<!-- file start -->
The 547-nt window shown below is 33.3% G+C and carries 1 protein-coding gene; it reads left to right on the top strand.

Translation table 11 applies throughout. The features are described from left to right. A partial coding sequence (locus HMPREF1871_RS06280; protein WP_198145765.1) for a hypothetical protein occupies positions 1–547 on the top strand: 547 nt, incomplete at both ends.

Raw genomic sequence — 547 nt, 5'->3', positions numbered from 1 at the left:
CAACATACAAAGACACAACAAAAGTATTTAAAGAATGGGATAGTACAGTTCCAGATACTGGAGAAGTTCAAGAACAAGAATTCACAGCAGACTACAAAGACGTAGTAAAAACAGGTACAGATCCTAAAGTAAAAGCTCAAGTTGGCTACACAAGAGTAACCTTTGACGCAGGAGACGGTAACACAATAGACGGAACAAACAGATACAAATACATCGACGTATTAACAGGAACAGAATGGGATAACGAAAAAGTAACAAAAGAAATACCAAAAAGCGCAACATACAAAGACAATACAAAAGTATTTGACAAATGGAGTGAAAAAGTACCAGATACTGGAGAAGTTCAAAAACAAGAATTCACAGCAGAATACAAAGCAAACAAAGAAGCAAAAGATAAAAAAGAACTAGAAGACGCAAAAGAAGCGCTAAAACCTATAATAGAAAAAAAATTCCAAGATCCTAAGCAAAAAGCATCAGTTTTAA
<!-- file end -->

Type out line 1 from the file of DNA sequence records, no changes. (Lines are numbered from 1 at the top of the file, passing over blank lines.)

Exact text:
The 547-nt window shown below is 33.3% G+C and carries 1 protein-coding gene; it reads left to right on the top strand.